This is optional. However, it is generally more helpful to go for the 'all or nothing' approach. Being selective about which module grades to declare and which to leave out generally gives a poor impression, as it draws attention to the gaps.

**NEW**(Note that you are not supposed to enter UMS marks. However, it is clear from today's experience - where I've contacted UCAS to ask this question explicitly, and so has someone else - that in fact UCAS gives inconsistent advice on this point. I was told categorically that UMS scores should not be entered in the 'other' box; someone else was told that they could do this. The explanation I was given was that entering something in the 'other' box over-rides anything in the 'grade' box - which means that unis will see the UMS score but not the grade. Just in case the admissions tutor/s can't be bothered to try and work out what the UMS mark translates to as a grade (and they might not, given the 100s of applications most of them have to work through) it seems to me that using the 'other' box for the UMS could be counter-productive. Just a thought. Therefore, if you have UMS marks you really want the uni to know about, it makes more sense to ask your referee to mention them for you.)

Some universities do specify unit grades as part of their entry requirements so you will need to check the position for each of your choices. Some universities also specify that the module grades must be obtained at the first sitting - this is relatively rare but important to check in advance if it might apply to you. Even if you don't enter module grades on your UCAS form, such unis will ask for evidence of both the grades achieved and when. Taking modules early is not always a good idea!

For your A level entries, you include the AS level modules as well as the A2 modules. Yes, I know it's hugely repetitive. I didn't design the system, I'm just trying to make sense of it

Useful Links
JCQ Statement 2007
UCAS Apply: Education
UCAS Apply: Qualifications
TSR Wiki

If you have taken modules early
You can only enter qualifications you actually hold. If you have taken one or two modules only you enter the qualification as pending and therefore the module grades as pending too. It doesn't matter if you resat a module; if you have not completed the full number of modules required for the qualification it is still entered as pending.

A* grades
Even if you got 90% or more, the highest grade you can enter for AS levels, whether overall or for individual modules, is an A. This is all the system will offer you.

As A* grades for A2 were not awarded until June 2010, any certificated A2 grades you were awarded for two year courses begun in September 2007 or earlier, regardless of the module scores, will not be higher than A. Uncashed (uncertificated) module grades - which you won't be able to enter on UCAS as the qualification will be pending - will be confirmed when the qualification is cashed in. Note also that the A* grade will apply to the whole A level, not to individual A2 module grades.

Award Date
This is usually January or June - being when you took the exams rather than when you received the results or got the certificate - and will be shown on the certificate itself. If you haven't got a certificate yet, just use the date when you took the last exam (that contributed to the overall grade you are entering on your application).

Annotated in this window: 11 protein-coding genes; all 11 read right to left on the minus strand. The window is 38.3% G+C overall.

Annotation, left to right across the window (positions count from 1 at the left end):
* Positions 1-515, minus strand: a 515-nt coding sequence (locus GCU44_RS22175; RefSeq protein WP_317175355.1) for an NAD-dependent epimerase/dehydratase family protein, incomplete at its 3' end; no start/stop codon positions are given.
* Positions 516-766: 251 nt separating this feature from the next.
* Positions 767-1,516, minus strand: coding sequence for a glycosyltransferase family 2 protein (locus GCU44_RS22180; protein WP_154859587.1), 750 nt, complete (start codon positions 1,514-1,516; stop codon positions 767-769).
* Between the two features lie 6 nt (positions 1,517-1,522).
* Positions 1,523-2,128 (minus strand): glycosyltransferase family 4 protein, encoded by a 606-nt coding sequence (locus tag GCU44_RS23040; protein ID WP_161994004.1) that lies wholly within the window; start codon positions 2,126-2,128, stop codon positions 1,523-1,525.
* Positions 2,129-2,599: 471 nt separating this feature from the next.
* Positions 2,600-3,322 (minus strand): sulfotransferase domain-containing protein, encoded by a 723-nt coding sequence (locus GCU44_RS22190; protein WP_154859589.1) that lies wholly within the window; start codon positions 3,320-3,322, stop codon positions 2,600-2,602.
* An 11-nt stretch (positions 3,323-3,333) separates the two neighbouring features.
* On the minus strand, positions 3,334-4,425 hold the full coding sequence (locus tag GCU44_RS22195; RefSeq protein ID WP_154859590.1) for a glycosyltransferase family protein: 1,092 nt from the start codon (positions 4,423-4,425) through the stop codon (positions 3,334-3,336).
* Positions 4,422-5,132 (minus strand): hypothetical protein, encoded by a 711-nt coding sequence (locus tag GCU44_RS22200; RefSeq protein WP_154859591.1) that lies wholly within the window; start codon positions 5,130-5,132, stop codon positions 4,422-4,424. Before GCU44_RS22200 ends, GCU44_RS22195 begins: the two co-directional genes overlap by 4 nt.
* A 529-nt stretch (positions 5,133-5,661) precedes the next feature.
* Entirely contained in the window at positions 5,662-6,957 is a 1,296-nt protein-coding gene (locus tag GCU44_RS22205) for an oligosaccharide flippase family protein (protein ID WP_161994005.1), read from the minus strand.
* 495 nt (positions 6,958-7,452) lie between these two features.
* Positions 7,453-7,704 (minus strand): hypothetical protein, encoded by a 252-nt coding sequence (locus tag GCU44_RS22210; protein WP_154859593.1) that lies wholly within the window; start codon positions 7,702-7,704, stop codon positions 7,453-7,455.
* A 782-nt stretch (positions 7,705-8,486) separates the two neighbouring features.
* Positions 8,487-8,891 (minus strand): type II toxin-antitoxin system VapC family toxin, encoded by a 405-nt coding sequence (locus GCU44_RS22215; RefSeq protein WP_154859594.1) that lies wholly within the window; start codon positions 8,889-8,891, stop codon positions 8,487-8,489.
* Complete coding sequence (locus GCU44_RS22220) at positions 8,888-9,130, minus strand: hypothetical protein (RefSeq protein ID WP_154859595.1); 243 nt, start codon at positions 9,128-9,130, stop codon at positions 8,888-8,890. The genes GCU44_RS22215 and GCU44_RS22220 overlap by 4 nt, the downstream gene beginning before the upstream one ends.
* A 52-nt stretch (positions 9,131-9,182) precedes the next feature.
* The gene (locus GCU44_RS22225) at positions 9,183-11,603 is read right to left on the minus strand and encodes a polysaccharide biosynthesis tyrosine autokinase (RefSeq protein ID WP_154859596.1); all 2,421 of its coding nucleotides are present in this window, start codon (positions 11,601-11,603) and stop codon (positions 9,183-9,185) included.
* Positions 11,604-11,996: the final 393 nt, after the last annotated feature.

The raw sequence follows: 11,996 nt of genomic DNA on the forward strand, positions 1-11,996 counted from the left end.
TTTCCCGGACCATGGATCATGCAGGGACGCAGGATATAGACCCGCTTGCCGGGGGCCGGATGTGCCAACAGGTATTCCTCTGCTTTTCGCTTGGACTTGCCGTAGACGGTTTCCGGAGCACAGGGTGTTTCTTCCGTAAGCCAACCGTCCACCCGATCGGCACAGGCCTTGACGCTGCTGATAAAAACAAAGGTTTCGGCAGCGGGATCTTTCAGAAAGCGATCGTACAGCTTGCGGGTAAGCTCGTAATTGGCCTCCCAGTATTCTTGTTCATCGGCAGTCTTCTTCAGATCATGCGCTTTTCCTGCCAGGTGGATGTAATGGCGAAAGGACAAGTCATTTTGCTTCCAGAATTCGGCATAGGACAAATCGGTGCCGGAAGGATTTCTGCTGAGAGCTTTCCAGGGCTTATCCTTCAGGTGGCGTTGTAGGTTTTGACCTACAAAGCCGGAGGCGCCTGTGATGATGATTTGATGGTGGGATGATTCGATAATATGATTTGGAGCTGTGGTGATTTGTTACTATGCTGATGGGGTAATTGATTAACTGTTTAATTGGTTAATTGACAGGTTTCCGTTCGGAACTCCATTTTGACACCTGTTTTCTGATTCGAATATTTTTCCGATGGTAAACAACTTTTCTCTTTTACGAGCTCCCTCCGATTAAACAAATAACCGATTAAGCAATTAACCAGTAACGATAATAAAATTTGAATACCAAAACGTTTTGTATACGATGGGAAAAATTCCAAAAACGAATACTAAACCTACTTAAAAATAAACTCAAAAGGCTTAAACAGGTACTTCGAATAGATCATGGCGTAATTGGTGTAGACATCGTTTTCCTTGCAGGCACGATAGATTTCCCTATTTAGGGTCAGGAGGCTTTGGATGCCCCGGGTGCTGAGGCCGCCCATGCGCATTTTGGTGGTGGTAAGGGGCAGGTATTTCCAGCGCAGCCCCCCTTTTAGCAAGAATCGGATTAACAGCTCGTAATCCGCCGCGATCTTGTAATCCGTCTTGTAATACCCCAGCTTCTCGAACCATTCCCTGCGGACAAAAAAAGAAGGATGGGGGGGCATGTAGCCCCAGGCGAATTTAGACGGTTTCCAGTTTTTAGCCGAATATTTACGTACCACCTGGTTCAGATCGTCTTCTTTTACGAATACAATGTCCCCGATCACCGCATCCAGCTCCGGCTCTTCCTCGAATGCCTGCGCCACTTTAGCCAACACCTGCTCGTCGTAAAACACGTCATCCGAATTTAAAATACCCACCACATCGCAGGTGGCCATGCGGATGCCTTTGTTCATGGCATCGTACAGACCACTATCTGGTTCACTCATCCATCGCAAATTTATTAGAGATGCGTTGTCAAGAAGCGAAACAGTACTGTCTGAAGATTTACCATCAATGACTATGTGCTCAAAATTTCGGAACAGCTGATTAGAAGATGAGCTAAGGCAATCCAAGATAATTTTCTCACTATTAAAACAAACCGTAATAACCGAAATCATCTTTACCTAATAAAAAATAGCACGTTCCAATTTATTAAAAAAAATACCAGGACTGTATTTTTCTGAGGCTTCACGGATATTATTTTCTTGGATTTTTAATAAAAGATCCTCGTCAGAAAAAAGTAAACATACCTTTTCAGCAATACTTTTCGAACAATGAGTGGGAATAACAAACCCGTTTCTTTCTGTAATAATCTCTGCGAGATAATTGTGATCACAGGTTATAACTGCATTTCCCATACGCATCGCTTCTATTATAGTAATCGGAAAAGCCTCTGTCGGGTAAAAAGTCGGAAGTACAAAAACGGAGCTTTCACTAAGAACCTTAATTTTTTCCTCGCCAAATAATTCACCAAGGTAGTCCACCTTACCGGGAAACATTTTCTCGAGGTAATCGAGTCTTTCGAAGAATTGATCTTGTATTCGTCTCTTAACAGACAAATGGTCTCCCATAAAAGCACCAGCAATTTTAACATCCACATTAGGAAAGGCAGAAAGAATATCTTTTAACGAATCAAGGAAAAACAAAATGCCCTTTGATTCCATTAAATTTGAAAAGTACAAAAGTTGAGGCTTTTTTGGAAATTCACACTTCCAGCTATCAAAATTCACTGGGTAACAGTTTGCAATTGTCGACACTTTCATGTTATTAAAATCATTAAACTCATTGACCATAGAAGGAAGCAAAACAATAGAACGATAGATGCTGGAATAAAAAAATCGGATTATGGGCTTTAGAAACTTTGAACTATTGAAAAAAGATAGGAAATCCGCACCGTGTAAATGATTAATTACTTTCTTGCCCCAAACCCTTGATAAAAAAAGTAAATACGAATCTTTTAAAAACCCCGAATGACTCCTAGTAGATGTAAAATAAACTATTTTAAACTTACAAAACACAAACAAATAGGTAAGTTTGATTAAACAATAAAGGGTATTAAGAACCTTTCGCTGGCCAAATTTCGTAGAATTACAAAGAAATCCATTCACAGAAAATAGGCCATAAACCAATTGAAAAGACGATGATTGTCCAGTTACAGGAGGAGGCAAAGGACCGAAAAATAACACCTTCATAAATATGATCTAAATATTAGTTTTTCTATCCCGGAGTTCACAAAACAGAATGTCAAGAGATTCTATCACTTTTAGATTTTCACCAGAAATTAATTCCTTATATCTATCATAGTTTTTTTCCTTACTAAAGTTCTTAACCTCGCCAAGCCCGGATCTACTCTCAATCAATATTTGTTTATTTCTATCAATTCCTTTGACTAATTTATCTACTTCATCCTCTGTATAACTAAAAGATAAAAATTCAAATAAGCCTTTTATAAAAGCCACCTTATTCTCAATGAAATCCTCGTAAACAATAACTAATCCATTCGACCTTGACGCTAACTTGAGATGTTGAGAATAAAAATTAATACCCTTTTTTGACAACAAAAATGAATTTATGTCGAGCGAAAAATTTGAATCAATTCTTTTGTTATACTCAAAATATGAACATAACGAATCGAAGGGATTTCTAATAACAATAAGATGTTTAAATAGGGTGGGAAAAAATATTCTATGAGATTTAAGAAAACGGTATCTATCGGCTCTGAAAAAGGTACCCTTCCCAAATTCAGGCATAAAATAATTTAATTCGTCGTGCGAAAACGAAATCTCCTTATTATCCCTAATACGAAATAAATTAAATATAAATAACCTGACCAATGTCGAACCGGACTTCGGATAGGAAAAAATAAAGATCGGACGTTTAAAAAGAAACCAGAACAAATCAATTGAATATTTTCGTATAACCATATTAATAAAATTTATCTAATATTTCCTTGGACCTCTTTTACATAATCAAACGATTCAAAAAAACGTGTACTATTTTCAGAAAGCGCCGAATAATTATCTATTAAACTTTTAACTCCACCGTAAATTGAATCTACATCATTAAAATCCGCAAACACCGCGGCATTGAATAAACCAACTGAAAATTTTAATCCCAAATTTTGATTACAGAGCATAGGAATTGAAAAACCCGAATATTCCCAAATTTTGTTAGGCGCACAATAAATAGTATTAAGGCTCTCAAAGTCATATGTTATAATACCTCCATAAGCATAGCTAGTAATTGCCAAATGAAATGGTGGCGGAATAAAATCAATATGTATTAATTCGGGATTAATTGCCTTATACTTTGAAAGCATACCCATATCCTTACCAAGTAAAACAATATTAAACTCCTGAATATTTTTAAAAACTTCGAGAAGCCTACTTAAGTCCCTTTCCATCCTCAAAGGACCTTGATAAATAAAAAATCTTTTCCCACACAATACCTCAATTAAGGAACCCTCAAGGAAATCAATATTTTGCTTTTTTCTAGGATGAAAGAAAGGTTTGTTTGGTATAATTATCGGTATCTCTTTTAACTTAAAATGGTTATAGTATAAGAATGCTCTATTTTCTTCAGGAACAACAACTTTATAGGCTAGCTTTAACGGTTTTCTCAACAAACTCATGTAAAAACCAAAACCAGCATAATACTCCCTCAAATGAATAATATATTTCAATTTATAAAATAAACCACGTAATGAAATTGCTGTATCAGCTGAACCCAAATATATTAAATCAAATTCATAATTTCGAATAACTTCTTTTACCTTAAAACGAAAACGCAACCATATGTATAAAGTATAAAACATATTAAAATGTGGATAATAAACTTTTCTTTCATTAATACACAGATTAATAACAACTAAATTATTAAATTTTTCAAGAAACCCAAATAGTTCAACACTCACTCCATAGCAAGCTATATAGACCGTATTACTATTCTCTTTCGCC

A note for Maths students Your position may be complicated because of the option to 'trade' modules between Maths and Further Maths. If in doubt, ask your school/college or UCAS for advice about how to enter these correctly.
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helpuni
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Hi, since I couldnt quote and answer your reply in the other thread anymore Ill put it here:
"A few years ago, if you wanted to resit an AS level to improve the overall grade you had to decline the one you got first of all. Now you don't have to do this; you were awarded an AS at whatever grade this summer. If you resit modules and as a result your overall grade goes up, you will be awarded a new certificate with that higher grade. On UCAS you would enter the date of that new award and the new grade. You would not need to enter the original grade.

You will have to ask people at your school about entering your Maths modules results, but if you have a Statement of Results which says that you got overall grades for AS Maths at B and Further Maths at A then that is what you must enter on your UCAS form. 'Certification' is not dated from when your school or college happens to hand over the pieces of paper; it's dated from when the exams which contributed to that qualification were completed. Usually, it's January or June."

Questions:
1. What does decline mean?
2. If you achieved a higher grade after resitting certain modules and put those in the ucas, will universities know you have been resitting and will they know what you got previously if they really want to find out?
3. It seems that I have to enter the grades on ucas, do you think I still have a chance in top unis doing maths? If yes, how likely would they be? Is it better to apply next year?
Thanks!!
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Good bloke
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(Original post by helpuni)
Questions:
1. What does decline mean? It doesn't matter as you can no longer do it.
2. If you achieved a higher grade after resitting certain modules and put those in the ucas, will universities know you have been resitting and will they know what you got previously if they really want to find out? In some circumstances (and if they ask, as some do), yes.